I had been with this promoter for over a year now, and I thought he knew my competency as a DJ, but he had never heard or even asked for one of my mixes, or anything like that. The next day, he called me up and said he wanted me to “image promote” for him – basically, host a table at one of the clubs he promotes once or twice a month. I was supposed to bring at least 5 girls for every guy and “Don’t worry if they’re under 21, I’ll take care of that with the bouncer and get you bottles.” Essentially, show them a good time so they have a better chance of coming to see me play, or come to me for tickets to other shows.”
Is this a one-off kind event? Apparently not – Christian connected us with other DJs in the greater NYC/NJ area who shared similar stories:
Stories From Other NYC-Area DJs
“I have had to sell tickets for Webster Hall and Pacha. For Webster I sold 5 actually and to keep my spot I bought 10 tickets so it became the Pay to Play type of thing and I didn’t get paid for my set at all.
For Pacha, this one time I didn’t have to sell tickets, just bring at least 20 people, I think 10 showed up, I was promised $150 a bottle, and a B2B session with my buddy, it was a deep house event.
When me and my friend got there, the “manager” said my friend and I were NOT playing back to back and that I wasn’t getting paid at all. So I took into my own hands and when my buddy was done with his set, I jumped on because no other DJ was around. We had the room jumping man everyone was dancing, I played 20 minutes, then this kid comes to the booth and says you are out after this song and he played [R Kelly’s “Bump N’ Grind”]. Everyone stopped dancing [and left for the] main floor, I packed up my stuff and left.
For Space, I sold 25 tickets between me and my ex (her dad was the owner of the club), he put me in the container spot over the bar where you first walk in, you would think the man would pay the kid his daughter has been seeing for 5 years, right? Wrong. Area Events started telling him that the only DJs who get paid [are] the headliner, everyone else sells tickets and gets the 5 dollar rip” – Aaron E., DJ Eckhaus, NJ
“So I’d been in sporadic contact with this one promoter for a few weeks trying to figure out a good first gig for me to start with him that would fit my musical style and that my friends would want to come out to see me for. Then one morning, I woke up to a few missed calls from the promoter, which was unusual because we’d only text and haven’t spoken face to face yet. So I called him back and he said he had a great opportunity for me to play at Life In Color NYNJ on the “Local Artists Spotlight” Side Stage.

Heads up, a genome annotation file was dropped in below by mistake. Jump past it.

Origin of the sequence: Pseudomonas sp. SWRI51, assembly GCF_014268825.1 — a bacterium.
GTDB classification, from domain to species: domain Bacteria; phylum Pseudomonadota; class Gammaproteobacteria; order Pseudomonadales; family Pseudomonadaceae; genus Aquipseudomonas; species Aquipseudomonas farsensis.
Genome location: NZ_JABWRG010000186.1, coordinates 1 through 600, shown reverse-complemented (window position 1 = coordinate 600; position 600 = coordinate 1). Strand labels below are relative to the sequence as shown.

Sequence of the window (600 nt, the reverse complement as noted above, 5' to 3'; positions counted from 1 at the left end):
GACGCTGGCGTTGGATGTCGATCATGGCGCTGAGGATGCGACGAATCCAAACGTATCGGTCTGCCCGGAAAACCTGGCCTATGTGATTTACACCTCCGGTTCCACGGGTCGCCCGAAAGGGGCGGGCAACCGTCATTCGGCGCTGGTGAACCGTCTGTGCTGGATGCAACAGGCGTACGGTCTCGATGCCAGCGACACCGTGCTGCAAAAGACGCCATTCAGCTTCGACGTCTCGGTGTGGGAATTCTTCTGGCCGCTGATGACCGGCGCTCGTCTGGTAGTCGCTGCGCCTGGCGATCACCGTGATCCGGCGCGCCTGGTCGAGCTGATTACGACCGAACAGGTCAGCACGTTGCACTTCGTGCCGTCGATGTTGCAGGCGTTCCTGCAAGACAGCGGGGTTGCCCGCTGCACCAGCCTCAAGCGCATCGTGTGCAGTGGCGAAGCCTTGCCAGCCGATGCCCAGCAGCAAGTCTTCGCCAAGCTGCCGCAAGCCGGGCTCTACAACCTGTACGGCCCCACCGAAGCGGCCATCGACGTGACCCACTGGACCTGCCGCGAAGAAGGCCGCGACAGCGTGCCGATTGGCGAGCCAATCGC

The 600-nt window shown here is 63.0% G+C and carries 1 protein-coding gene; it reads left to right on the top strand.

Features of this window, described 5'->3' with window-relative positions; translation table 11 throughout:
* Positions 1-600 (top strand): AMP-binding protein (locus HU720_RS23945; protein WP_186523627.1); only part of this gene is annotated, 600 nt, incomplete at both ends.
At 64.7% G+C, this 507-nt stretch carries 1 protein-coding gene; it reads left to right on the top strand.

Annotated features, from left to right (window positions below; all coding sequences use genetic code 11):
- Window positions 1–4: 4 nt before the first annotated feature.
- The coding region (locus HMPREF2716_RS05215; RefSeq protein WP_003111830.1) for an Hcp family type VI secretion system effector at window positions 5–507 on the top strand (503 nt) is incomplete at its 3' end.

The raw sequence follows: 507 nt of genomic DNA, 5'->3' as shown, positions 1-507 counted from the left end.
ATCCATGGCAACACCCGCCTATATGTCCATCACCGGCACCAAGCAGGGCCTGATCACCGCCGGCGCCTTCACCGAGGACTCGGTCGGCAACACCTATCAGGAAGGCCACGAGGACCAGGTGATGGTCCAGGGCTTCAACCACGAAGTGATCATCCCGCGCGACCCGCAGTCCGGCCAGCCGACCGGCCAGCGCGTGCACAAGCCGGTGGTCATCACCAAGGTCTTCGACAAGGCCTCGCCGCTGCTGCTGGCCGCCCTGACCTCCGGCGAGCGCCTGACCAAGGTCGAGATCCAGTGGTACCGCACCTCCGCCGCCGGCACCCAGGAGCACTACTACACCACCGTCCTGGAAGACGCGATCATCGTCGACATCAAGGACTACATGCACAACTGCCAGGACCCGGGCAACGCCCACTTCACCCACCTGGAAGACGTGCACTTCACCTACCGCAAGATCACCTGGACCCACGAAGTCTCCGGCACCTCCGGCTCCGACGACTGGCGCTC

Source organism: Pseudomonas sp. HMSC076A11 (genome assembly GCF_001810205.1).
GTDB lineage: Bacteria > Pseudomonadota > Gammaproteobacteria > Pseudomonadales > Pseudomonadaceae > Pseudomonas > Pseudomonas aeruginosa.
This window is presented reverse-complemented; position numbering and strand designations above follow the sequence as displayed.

I was thrilled to be even considered to play […] but wondered what the catch was. He brought up the fact that I “obviously” wouldn’t get paid as the exposure should be huge for me and then asked me to sell tickets at the face value from which I could keep a $5/ticket commission. I wondered why there wasn’t a minimum number to sell or at least strive for. He said he could only give me 50 tickets and for me to push as much as I could, but also said there isn’t a minimum I need to sell because the event was big enough that online sales should take care of it as long as I basically didn’t sell just 1 or 2.
I sold like 25-30 tickets to my friends who were super-excited to get there early to see my set. A day before the show, when I went in to cash out the tickets and get my commission. I was asked why I still had tickets left. I just responded saying that everyone else already had one or bought online and since there wasn’t a minimum I thought about 30 was fine and was happy with the $150 I’d get for that.